The FSA Group (ASX:FSA) share price has done well in the last month, posting a gain of 30%. And the full year gain of 31% isn't too shabby, either!
All else being equal, a sharp share price increase should make a stock less attractive to potential investors. In the long term, share prices tend to follow earnings per share, but in the short term prices bounce around in response to short term factors (which are not always obvious). The implication here is that deep value investors might steer clear when expectations of a company are too high. One way to gauge market expectations of a stock is to look at its Price to Earnings Ratio (PE Ratio). A high P/E implies that investors have high expectations of what a company can achieve compared to a company with a low P/E ratio.
Does FSA Group Have A Relatively High Or Low P/E For Its Industry?
FSA Group's P/E is 11.63. The image below shows that FSA Group has a P/E ratio that is roughly in line with the consumer finance industry average (11.6).
Its P/E ratio suggests that FSA Group shareholders think that in the future it will perform about the same as other companies in its industry classification. If the company has better than average prospects, then the market might be underestimating it. I would further inform my view by checking insider buying and selling., among other things.
How Growth Rates Impact P/E Ratios
Generally speaking the rate of earnings growth has a profound impact on a company's P/E multiple. Earnings growth means that in the future the 'E' will be higher. That means even if the current P/E is high, it will reduce over time if the share price stays flat. So while a stock may look expensive based on past earnings, it could be cheap based on future earnings.
It's great to see that FSA Group grew EPS by 14% in the last year. And it has bolstered its earnings per share by 1.3% per year over the last five years. This could arguably justify a relatively high P/E ratio.
A Limitation: P/E Ratios Ignore Debt and Cash In The Bank
The 'Price' in P/E reflects the market capitalization of the company. In other words, it does not consider any debt or cash that the company may have on the balance sheet. Hypothetically, a company could reduce its future P/E ratio by spending its cash (or taking on debt) to achieve higher earnings.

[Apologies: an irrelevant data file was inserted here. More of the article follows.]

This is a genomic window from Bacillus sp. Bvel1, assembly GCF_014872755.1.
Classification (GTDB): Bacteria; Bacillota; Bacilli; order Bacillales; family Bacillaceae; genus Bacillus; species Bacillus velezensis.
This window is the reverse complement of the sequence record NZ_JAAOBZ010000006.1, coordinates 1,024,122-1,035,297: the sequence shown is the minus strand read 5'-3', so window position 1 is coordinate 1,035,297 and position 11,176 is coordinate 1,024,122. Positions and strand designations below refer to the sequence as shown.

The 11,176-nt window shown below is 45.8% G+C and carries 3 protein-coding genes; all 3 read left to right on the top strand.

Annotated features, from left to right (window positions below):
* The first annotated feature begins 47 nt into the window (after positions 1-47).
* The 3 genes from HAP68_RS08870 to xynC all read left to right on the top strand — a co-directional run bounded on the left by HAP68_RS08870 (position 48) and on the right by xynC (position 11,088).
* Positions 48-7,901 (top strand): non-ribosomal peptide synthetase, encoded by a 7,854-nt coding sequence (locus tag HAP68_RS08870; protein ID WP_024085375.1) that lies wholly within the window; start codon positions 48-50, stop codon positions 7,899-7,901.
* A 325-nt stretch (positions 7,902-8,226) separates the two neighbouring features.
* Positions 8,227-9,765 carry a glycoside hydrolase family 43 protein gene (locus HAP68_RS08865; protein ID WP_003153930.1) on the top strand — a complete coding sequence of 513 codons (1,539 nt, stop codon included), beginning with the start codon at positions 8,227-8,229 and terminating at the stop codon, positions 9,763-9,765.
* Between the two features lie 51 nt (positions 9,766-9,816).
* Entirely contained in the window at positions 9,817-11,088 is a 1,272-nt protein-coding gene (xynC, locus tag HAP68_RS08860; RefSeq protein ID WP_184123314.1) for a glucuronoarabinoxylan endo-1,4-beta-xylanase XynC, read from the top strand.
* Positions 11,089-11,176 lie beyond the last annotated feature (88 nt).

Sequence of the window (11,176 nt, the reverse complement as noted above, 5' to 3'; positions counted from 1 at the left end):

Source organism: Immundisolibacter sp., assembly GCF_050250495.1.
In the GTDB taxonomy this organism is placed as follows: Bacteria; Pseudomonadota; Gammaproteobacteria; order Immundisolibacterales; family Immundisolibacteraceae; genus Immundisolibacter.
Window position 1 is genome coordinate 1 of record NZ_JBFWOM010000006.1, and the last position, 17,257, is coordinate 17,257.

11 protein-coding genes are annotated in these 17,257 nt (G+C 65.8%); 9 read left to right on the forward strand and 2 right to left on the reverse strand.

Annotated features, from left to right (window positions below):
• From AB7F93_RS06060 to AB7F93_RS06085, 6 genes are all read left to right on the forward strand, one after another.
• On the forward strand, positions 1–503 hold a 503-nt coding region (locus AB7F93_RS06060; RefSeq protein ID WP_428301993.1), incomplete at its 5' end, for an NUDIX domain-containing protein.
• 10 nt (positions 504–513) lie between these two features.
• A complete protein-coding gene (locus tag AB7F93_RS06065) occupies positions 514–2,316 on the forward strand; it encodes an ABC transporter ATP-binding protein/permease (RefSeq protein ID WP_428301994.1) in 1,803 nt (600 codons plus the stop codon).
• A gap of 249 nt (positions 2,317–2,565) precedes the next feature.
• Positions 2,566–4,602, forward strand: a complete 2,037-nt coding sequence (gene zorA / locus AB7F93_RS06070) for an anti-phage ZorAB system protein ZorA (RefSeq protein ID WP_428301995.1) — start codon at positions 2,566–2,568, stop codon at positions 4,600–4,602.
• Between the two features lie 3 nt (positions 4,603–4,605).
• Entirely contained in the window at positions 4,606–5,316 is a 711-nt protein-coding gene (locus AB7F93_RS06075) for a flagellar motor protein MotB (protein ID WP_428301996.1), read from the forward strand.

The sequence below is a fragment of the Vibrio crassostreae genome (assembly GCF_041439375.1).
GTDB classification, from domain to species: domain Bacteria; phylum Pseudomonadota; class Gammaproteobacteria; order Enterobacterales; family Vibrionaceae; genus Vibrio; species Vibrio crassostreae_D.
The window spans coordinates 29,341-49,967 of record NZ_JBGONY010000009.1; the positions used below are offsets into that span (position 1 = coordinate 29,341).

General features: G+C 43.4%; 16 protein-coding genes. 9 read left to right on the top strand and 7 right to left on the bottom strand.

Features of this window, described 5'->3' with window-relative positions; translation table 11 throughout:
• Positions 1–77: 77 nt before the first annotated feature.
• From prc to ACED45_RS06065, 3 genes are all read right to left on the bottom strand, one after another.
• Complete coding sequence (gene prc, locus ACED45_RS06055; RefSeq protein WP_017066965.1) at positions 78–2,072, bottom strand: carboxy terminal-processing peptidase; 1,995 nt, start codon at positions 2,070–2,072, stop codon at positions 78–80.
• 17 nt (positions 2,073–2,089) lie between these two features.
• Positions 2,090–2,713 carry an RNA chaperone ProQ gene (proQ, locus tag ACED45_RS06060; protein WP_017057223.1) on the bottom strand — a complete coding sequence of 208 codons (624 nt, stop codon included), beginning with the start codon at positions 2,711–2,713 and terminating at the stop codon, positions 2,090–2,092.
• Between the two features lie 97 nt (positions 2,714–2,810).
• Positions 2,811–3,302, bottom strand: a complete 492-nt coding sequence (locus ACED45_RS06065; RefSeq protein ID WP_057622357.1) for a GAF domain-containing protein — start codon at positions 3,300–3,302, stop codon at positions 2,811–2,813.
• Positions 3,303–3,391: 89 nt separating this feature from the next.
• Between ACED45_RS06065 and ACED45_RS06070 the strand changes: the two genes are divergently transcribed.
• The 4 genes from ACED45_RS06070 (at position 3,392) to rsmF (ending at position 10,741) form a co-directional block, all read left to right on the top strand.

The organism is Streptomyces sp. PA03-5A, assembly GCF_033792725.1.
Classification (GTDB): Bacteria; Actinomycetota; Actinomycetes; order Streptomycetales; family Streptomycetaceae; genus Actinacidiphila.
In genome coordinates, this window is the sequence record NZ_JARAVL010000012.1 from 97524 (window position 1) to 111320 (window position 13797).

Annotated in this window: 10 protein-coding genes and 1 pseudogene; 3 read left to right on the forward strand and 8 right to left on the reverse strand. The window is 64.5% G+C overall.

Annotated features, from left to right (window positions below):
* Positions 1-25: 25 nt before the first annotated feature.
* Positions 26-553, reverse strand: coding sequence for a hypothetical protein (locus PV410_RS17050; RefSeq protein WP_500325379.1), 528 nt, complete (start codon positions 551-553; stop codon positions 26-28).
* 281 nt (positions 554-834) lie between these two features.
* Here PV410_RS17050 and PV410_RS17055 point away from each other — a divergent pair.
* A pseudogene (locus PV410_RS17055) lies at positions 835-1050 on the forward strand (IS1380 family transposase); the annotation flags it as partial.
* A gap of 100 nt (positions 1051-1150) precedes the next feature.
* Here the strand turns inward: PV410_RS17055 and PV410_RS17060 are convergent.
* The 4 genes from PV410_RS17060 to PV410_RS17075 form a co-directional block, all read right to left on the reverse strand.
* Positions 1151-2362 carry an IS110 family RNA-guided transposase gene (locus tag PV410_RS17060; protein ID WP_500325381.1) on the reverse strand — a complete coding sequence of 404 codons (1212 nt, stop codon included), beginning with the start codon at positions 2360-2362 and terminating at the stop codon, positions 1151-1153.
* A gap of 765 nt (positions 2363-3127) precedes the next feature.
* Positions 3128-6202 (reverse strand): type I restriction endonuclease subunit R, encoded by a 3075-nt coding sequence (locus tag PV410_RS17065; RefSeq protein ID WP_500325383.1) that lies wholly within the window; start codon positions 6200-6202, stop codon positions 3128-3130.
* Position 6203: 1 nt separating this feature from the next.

Such spending might be good or bad, overall, but the key point here is that you need to look at debt to understand the P/E ratio in context.
How Does FSA Group's Debt Impact Its P/E Ratio?
Net debt totals a substantial 243% of FSA Group's market cap. This is a relatively high level of debt, so the stock probably deserves a relatively low P/E ratio. Keep that in mind when comparing it to other companies.
The Bottom Line On FSA Group's P/E Ratio
FSA Group's P/E is 11.6 which is below average (18.8) in the AU market. The company may have significant debt, but EPS growth was good last year. If the company can continue to grow earnings, then the current P/E may be unjustifiably low. What we know for sure is that investors have become more excited about FSA Group recently, since they have pushed its P/E ratio from 8.9 to 11.6 over the last month. If you like to buy stocks that have recently impressed the market, then this one might be a candidate; but if you prefer to invest when there is 'blood in the streets', then you may feel the opportunity has passed.
Investors should be looking to buy stocks that the market is wrong about. If the reality for a company is not as bad as the P/E ratio indicates, then the share price should increase as the market realizes this. So this free report on the analyst consensus forecasts could help you make a master move on this stock.
You might be able to find a better buy than FSA Group. If you want a selection of possible winners, check out this free list of interesting companies that trade on a P/E below 20 (but have proven they can grow earnings).
If you spot an error that warrants correction, please contact the editor at email@example.com. This article by Simply Wall St is general in nature. It does not constitute a recommendation to buy or sell any stock, and does not take account of your objectives, or your financial situation. Simply Wall St has no position in the stocks mentioned.
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